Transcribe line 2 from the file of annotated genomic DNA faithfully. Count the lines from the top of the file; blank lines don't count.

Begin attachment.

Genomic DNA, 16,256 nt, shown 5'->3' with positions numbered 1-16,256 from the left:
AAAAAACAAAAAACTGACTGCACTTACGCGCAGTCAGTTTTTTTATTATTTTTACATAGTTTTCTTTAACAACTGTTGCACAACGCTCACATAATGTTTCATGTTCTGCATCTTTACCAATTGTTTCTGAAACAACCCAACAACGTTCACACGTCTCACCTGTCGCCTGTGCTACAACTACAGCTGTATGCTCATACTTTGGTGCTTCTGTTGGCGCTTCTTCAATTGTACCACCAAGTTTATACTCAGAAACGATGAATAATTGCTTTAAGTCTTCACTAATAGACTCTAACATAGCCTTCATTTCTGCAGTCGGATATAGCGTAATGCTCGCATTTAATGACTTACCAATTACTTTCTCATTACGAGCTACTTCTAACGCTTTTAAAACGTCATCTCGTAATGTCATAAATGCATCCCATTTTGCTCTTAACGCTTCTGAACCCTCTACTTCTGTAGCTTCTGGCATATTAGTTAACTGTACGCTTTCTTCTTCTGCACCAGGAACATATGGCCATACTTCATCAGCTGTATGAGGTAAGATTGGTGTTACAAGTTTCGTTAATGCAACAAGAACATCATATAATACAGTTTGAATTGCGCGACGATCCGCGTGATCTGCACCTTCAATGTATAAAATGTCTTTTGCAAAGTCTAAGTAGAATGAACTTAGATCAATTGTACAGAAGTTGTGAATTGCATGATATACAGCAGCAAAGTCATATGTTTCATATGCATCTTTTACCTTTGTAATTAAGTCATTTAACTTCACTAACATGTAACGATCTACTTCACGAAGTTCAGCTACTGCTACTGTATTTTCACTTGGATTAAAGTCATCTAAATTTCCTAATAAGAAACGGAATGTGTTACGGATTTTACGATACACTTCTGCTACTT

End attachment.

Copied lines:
AAAAAACAAAAAACTGACTGCACTTACGCGCAGTCAGTTTTTTTATTATTTTTACATAGTTTTCTTTAACAACTGTTGCACAACGCTCACATAATGTTTCATGTTCTGCATCTTTACCAATTGTTTCTGAAACAACCCAACAACGTTCACACGTCTCACCTGTCGCCTGTGCTACAACTACAGCTGTATGCTCATACTTTGGTGCTTCTGTTGGCGCTTCTTCAATTGTACCACCAAGTTTATACTCAGAAACGATGAATAATTGCTTTAAGTCTTCACTAATAGACTCTAACATAGCCTTCATTTCTGCAGTCGGATATAGCGTAATGCTCGCATTTAATGACTTACCAATTACTTTCTCATTACGAGCTACTTCTAACGCTTTTAAAACGTCATCTCGTAATGTCATAAATGCATCCCATTTTGCTCTTAACGCTTCTGAACCCTCTACTTCTGTAGCTTCTGGCATATTAGTTAACTGTACGCTTTCTTCTTCTGCACCAGGAACATATGGCCATACTTCATCAGCTGTATGAGGTAAGATTGGTGTTACAAGTTTCGTTAATGCAACAAGAACATCATATAATACAGTTTGAATTGCGCGACGATCCGCGTGATCTGCACCTTCAATGTATAAAATGTCTTTTGCAAAGTCTAAGTAGAATGAACTTAGATCAATTGTACAGAAGTTGTGAATTGCATGATATACAGCAGCAAAGTCATATGTTTCATATGCATCTTTTACCTTTGTAATTAAGTCATTTAACTTCACTAACATGTAACGATCTACTTCACGAAGTTCAGCTACTGCTACTGTATTTTCACTTGGATTAAAGTCATCTAAATTTCCTAATAAGAAACGGAATGTGTTACGGATTTTACGATACACTTCTGCTACTT